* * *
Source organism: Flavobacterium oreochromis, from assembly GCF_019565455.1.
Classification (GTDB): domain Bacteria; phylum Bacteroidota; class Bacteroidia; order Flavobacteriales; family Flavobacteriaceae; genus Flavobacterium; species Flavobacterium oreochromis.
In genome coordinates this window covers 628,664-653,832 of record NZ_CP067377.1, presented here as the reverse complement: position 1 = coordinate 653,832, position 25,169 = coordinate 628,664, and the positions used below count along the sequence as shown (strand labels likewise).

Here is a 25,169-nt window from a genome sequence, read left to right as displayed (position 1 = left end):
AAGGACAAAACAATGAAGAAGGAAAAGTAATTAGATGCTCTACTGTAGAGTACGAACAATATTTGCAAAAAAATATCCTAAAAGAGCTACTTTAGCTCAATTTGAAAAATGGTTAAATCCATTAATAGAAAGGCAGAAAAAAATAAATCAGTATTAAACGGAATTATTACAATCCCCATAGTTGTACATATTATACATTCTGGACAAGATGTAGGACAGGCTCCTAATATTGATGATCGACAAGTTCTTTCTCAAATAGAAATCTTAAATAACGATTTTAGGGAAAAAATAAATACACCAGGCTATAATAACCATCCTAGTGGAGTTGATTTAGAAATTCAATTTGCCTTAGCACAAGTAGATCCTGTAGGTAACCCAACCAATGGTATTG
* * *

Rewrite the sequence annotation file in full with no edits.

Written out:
Source organism: Flavobacterium oreochromis, from assembly GCF_019565455.1.
Classification (GTDB): domain Bacteria; phylum Bacteroidota; class Bacteroidia; order Flavobacteriales; family Flavobacteriaceae; genus Flavobacterium; species Flavobacterium oreochromis.
In genome coordinates this window covers 628,664-653,832 of record NZ_CP067377.1, presented here as the reverse complement: position 1 = coordinate 653,832, position 25,169 = coordinate 628,664, and the positions used below count along the sequence as shown (strand labels likewise).

Here is a 25,169-nt window from a genome sequence, read left to right as displayed (position 1 = left end):
AAGGACAAAACAATGAAGAAGGAAAAGTAATTAGATGCTCTACTGTAGAGTACGAACAATATTTGCAAAAAAATATCCTAAAAGAGCTACTTTAGCTCAATTTGAAAAATGGTTAAATCCATTAATAGAAAGGCAGAAAAAAATAAATCAGTATTAAACGGAATTATTACAATCCCCATAGTTGTACATATTATACATTCTGGACAAGATGTAGGACAGGCTCCTAATATTGATGATCGACAAGTTCTTTCTCAAATAGAAATCTTAAATAACGATTTTAGGGAAAAAATAAATACACCAGGCTATAATAACCATCCTAGTGGAGTTGATTTAGAAATTCAATTTGCCTTAGCACAAGTAGATCCTGTAGGTAACCCAACCAATGGTATTG